By blaming middlemen, farmers shield issues that should be addressed by policy makers and development agencies. If processing and manufacturing was a better solution, the majority of smallholder farmers would have stopped going to informal markets where they blame traders who are trying to provide a solution using their limited means. Nothing stops farmers from taking their commodities to food chain stores, restaurants and hotels expect that those are not sustainable and viable markets. Traders and middlemen do not prevent farmers from by-passing informal markets and selling their commodities door to door in residential areas. The main reason farmers do not take that root is because it’s more costly and time-consuming.  Consumers do not eat as fast and predictable as farmers would want them to.

Challenges surrounding aggregation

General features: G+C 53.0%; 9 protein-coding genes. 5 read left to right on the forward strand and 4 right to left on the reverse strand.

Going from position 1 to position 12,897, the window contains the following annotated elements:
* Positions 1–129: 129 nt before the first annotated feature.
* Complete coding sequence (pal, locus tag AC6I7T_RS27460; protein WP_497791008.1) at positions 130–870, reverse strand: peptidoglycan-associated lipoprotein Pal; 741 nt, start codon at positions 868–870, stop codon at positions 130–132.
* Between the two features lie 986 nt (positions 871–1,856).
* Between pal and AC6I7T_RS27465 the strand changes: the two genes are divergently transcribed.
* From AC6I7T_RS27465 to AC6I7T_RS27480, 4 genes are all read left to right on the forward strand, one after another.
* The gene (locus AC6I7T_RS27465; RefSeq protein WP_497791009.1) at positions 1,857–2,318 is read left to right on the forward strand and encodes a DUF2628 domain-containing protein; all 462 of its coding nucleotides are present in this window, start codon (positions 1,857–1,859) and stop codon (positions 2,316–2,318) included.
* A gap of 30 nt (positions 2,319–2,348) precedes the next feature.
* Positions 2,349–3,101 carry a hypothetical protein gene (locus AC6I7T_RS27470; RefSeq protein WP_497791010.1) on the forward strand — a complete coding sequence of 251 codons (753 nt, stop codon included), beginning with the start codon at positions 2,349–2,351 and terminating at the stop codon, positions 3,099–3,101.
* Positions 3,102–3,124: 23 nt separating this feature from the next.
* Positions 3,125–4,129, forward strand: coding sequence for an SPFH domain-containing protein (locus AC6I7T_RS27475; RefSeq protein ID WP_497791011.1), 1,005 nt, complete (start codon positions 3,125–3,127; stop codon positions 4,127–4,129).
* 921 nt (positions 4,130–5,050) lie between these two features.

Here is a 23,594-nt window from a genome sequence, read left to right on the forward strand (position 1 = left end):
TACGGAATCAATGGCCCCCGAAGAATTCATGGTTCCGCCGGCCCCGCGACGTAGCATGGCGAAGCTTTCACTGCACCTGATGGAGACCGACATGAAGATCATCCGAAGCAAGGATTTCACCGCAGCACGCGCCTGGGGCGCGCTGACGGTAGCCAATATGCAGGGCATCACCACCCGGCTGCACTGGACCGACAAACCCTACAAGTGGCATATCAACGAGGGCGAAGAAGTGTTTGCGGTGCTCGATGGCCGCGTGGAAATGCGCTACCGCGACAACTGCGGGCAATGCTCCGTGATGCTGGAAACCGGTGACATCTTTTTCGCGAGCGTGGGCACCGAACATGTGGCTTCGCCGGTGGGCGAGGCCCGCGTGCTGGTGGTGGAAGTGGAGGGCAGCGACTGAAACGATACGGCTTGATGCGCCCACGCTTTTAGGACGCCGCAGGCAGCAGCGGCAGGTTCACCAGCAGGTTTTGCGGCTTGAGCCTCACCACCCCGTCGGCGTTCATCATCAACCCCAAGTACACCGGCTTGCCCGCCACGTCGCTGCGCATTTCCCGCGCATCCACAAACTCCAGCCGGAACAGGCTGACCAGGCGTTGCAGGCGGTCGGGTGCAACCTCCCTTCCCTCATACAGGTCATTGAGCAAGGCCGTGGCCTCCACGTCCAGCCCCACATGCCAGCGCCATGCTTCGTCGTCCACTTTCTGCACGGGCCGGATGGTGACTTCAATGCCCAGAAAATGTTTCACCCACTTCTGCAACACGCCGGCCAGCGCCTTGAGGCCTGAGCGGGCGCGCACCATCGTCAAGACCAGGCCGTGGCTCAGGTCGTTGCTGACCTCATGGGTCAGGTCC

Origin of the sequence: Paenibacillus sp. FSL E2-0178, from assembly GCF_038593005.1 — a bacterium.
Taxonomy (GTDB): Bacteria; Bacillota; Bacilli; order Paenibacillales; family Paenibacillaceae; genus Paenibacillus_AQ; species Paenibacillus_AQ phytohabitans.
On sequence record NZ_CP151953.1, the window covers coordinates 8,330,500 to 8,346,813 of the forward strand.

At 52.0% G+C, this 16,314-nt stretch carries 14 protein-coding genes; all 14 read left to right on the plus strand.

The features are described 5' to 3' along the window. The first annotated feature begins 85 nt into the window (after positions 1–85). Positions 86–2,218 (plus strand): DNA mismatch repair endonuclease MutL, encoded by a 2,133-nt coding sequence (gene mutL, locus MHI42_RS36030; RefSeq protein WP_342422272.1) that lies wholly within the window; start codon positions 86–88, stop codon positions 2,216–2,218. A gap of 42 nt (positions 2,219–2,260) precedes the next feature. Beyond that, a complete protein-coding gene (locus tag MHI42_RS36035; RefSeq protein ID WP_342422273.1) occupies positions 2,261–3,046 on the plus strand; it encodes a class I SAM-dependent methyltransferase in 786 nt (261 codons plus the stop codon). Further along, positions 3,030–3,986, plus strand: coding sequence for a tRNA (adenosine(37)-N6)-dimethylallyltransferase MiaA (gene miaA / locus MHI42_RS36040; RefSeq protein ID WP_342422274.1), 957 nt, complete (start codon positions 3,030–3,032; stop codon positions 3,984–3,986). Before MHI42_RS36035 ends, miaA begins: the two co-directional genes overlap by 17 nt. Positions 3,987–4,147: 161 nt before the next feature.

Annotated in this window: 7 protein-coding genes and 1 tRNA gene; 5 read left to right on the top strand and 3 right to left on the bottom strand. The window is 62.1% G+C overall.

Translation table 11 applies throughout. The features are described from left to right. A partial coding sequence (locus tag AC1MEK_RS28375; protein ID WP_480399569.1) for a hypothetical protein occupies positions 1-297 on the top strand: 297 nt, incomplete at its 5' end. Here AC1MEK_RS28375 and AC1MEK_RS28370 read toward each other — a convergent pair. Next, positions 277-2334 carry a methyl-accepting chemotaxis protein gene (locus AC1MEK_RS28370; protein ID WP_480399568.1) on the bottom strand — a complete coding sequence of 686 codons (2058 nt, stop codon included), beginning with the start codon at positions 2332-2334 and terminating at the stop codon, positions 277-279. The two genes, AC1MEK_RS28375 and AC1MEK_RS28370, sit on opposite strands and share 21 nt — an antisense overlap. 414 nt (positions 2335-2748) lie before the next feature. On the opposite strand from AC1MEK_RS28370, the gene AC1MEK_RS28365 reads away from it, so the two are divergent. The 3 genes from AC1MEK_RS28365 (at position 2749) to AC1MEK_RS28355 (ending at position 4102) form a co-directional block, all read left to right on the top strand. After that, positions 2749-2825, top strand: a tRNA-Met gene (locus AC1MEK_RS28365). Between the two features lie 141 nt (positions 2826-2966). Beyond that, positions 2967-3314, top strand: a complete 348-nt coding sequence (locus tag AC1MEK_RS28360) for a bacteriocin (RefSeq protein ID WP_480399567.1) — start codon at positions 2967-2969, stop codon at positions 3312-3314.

It has been proven that most smallholder farmers do not have capacity to aggregate. Although it is known that travelling 150km with a bucket of groundnuts or a crate of tomatoes is not profitable for a single farmer, such knowledge has not been translated into corrective action. Farmers continue to frequent agricultural markets in a haphazard fashion. Disorganized supply from farmers invites many traders and middlemen into the game as they try to pool resources together so that they are able to sweep commodities from scattered farmers. When traders pool their meagre resources to go and buy commodities from farming areas, each trader who will have contributed his/her money has ownership of the same consignment. If 15 traders aggregate their money to go and purchase a 30-toner truck of potatoes, it means the consignment is owned by 15 people who have to monitor marketing until the consignment is sold.  That is why we end up with many traders in the market. This can be reduced if development agencies and policy makers put in place a system for purchasing commodities in bulk from farmers and handing over the commodities to traders who should mostly be salespersons. When this happens, traders will not go out looking for commodities in farming areas. Consistent supply of diverse commodities in a nutrition-sensitive fashion will stem the proliferation of traders. Each commodity has a minimum number of traders that can be involved before farmers and everyone starts incurring losses.